Sep 7, 2018
Earlier this year, I read Sunaura Taylor’s book, Beasts of Burden—wolfed it down, as it were, in a couple of days. It’s full of excellent analysis all around, linking together animal ethics and disability rights in ways I’d never considered. But it’s how she tackles Michael Pollan’s notion of “table fellowship” that has stayed with me so profoundly, and it’s this analysis that got me all the way to vegan, starting in January. You can read the book, or you can read this excellent article that pre-figures that chapter here: Vegans, Freaks, and Animals: Toward a New Table Fellowship.
In this article and chapter, Taylor sets the scene as an invited guest at the Headlands for a meal, art performance, and debate between herself and a sustainable eating expert who farms cattle. But the event itself is fraught: part of the evening takes place in an inaccessible building; Taylor and her partner are the only attendees eating a solely plant-based meal; and the room appears to be devoid of other disabled people. Taylor debates anyway, on many and multiple grounds, but it’s this seemingly small matter of table fellowship that gets to the heart of the matter for so many of us considering our ethical responsibilities around food.
As I sat in that inaccessible space at the Headlands, waiting downstairs for the debate to begin, feeling like a freak in both my body and my food choices, I thought about Michael Pollan and the numerous other writers who speak of “table fellowship,” or the connection and bonds that can be made over food. Pollan argues that this sense of fellowship is threatened if you are a vegetarian. Would I have felt more like I belonged if I had eaten a part of the steer who was fed to the guests that night? On his attempt at being a vegetarian, Pollan writes: “Other people now have to accommodate me, and I find this uncomfortable: My new dietary restrictions throw a big wrench into the basic host-guest relationship.”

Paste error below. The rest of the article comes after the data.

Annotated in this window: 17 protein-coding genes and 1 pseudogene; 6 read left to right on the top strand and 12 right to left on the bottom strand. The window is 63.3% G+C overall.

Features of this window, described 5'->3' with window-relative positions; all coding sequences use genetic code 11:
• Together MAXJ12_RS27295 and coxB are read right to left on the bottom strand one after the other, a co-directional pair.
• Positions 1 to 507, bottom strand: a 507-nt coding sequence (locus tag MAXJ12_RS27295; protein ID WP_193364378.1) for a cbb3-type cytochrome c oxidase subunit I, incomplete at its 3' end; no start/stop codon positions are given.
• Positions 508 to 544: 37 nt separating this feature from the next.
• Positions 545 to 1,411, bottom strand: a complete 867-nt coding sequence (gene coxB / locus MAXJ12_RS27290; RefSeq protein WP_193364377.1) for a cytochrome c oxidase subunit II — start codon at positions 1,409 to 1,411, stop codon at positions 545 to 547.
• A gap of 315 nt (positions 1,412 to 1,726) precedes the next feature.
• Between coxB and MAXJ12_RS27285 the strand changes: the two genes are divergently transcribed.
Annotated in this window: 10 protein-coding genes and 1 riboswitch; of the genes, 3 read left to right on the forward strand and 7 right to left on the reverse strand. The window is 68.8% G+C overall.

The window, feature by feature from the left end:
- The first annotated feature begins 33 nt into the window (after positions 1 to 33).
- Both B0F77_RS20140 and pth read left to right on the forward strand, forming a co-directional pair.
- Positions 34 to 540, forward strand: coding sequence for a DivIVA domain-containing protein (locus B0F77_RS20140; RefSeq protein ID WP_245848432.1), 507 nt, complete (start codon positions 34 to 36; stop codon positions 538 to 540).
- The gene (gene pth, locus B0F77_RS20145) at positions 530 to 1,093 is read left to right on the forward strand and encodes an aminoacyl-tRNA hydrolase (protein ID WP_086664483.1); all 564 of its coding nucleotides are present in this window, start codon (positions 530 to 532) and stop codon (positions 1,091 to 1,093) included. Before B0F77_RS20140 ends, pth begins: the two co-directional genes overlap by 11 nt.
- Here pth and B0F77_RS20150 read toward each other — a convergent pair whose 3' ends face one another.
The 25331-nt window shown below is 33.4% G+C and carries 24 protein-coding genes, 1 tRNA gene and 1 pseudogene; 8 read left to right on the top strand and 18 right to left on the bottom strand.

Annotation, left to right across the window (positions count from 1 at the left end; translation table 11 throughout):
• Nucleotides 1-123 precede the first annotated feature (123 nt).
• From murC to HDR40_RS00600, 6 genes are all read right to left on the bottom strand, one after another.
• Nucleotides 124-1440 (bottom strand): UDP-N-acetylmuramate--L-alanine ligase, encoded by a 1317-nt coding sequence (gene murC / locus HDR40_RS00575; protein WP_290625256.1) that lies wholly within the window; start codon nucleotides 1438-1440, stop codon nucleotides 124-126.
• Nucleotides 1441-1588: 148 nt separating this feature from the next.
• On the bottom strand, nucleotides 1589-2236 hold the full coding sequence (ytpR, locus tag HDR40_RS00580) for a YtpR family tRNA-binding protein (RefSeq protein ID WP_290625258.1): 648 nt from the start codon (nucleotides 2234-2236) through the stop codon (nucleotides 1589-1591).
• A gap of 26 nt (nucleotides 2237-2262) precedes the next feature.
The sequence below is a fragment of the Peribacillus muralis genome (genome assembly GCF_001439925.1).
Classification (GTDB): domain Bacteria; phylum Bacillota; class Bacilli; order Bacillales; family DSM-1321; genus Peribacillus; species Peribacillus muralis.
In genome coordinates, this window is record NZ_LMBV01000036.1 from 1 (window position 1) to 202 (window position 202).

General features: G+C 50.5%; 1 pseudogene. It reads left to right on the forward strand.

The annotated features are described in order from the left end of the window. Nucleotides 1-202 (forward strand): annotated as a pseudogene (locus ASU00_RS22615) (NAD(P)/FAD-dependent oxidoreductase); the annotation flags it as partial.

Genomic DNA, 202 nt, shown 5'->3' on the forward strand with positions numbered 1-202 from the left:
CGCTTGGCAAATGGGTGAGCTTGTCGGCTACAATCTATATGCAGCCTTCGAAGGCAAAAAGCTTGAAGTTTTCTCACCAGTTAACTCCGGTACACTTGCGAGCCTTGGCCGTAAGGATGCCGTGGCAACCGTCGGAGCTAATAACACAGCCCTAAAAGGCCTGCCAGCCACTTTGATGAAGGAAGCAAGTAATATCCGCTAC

Pollan feels “uncomfortable” that he now has to be “accommodated.” It is a telling privilege that this is a new experience for him. Disrupting social comfort and requesting accommodation are things disabled people confront all the time. Do we go to the restaurant our friends want to visit even though it has steps and we will have to be carried? Do we eat with a fork in our hands, versus the fork in our mouth, or no fork at all, to make ourselves more acceptable at the table—to avoid eating “like an animal”? […] For many disabled individuals, the importance of upholding a certain politeness at the dinner table is far overshadowed by something else—upholding our right to be at the dinner table, even if we make others uncomfortable.
Pollan assumes you can make it to the table in the first place. I looked around at the audience I was about to speak to and thought about those who were not at the table: people whose disabilities, race, gender, or income too often render them invisible in conversations around animal ethics and sustainability. [Jonathan] Safran Foer asks a simple question in his book Eating Animals: “How much do I value creating a socially comfortable situation, and how much do I value acting socially responsible?”
It’s this willingness to need accommodation—something my son will always need to ask for, something he can’t simply opt out of, for fear of being merely “uncomfortable”—this willingness is what I was missing. But after reading Taylor’s book, I understood. And I got there. I do wince a bit when I’m with others in a social eating situation. I had to face the fact that I loved the way I could say, upon receiving a dinner invitation: “Whatever works! I’m easy.” I’m easy—like, I won’t be a problem for you. I can choose to blend right in, never to cause a moment’s friction. I loved that status, and I had to let it go. On multiple ethical axes, eating a plant-based diet is the right choice for me. And I’m willing to receive accommodations for it.
Don’t worry—I’m not going to berate you about your food choices, in person or online. But I’ll keep recommending Taylor’s book forever.